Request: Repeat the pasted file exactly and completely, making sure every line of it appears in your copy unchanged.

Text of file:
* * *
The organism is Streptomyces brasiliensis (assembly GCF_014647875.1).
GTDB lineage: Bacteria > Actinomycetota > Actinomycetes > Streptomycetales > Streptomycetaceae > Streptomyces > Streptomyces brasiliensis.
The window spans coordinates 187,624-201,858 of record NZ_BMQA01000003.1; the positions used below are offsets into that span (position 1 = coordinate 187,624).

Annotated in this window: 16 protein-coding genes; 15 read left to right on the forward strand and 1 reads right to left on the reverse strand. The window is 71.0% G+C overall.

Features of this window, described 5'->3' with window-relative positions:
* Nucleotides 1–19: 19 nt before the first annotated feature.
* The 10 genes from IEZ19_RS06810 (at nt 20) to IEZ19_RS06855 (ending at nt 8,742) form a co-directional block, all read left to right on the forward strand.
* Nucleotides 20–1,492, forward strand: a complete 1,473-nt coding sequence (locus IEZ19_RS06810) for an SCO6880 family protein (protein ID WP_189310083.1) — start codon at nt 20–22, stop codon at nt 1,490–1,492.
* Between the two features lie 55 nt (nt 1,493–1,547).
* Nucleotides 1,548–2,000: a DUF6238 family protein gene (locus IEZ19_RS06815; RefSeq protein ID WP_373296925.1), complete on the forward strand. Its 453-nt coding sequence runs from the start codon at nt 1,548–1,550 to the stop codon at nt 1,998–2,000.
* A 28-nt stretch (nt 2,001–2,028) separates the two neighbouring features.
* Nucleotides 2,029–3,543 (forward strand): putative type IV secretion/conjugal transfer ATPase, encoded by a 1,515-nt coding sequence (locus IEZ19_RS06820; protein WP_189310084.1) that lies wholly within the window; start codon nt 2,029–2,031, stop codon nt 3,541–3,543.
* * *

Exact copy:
The organism is Streptomyces brasiliensis (assembly GCF_014647875.1).
GTDB lineage: Bacteria > Actinomycetota > Actinomycetes > Streptomycetales > Streptomycetaceae > Streptomyces > Streptomyces brasiliensis.
The window spans coordinates 187,624-201,858 of record NZ_BMQA01000003.1; the positions used below are offsets into that span (position 1 = coordinate 187,624).

Annotated in this window: 16 protein-coding genes; 15 read left to right on the forward strand and 1 reads right to left on the reverse strand. The window is 71.0% G+C overall.

Features of this window, described 5'->3' with window-relative positions:
* Nucleotides 1–19: 19 nt before the first annotated feature.
* The 10 genes from IEZ19_RS06810 (at nt 20) to IEZ19_RS06855 (ending at nt 8,742) form a co-directional block, all read left to right on the forward strand.
* Nucleotides 20–1,492, forward strand: a complete 1,473-nt coding sequence (locus IEZ19_RS06810) for an SCO6880 family protein (protein ID WP_189310083.1) — start codon at nt 20–22, stop codon at nt 1,490–1,492.
* Between the two features lie 55 nt (nt 1,493–1,547).
* Nucleotides 1,548–2,000: a DUF6238 family protein gene (locus IEZ19_RS06815; RefSeq protein ID WP_373296925.1), complete on the forward strand. Its 453-nt coding sequence runs from the start codon at nt 1,548–1,550 to the stop codon at nt 1,998–2,000.
* A 28-nt stretch (nt 2,001–2,028) separates the two neighbouring features.
* Nucleotides 2,029–3,543 (forward strand): putative type IV secretion/conjugal transfer ATPase, encoded by a 1,515-nt coding sequence (locus IEZ19_RS06820; protein WP_189310084.1) that lies wholly within the window; start codon nt 2,029–2,031, stop codon nt 3,541–3,543.